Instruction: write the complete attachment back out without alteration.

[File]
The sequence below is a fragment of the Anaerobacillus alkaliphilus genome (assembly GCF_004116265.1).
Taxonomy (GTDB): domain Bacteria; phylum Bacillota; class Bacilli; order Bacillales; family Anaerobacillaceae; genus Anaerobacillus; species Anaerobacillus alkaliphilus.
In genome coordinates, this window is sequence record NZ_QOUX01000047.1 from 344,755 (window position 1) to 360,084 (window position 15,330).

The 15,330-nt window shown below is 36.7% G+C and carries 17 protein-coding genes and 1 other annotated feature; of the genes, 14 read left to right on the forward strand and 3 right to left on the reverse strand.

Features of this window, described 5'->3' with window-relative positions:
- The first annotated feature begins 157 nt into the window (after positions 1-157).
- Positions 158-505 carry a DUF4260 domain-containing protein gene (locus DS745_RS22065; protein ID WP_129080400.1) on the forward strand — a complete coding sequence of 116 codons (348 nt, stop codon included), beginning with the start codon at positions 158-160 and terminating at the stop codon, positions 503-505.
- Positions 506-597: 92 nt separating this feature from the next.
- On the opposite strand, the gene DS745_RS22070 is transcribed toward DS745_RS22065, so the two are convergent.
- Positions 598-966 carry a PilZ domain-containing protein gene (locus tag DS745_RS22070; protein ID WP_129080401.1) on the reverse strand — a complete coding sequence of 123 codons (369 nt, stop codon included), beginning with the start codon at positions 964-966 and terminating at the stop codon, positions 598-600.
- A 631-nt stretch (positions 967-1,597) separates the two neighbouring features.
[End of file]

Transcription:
The sequence below is a fragment of the Anaerobacillus alkaliphilus genome (assembly GCF_004116265.1).
Taxonomy (GTDB): domain Bacteria; phylum Bacillota; class Bacilli; order Bacillales; family Anaerobacillaceae; genus Anaerobacillus; species Anaerobacillus alkaliphilus.
In genome coordinates, this window is sequence record NZ_QOUX01000047.1 from 344,755 (window position 1) to 360,084 (window position 15,330).

The 15,330-nt window shown below is 36.7% G+C and carries 17 protein-coding genes and 1 other annotated feature; of the genes, 14 read left to right on the forward strand and 3 right to left on the reverse strand.

Features of this window, described 5'->3' with window-relative positions:
- The first annotated feature begins 157 nt into the window (after positions 1-157).
- Positions 158-505 carry a DUF4260 domain-containing protein gene (locus DS745_RS22065; protein ID WP_129080400.1) on the forward strand — a complete coding sequence of 116 codons (348 nt, stop codon included), beginning with the start codon at positions 158-160 and terminating at the stop codon, positions 503-505.
- Positions 506-597: 92 nt separating this feature from the next.
- On the opposite strand, the gene DS745_RS22070 is transcribed toward DS745_RS22065, so the two are convergent.
- Positions 598-966 carry a PilZ domain-containing protein gene (locus tag DS745_RS22070; protein ID WP_129080401.1) on the reverse strand — a complete coding sequence of 123 codons (369 nt, stop codon included), beginning with the start codon at positions 964-966 and terminating at the stop codon, positions 598-600.
- A 631-nt stretch (positions 967-1,597) separates the two neighbouring features.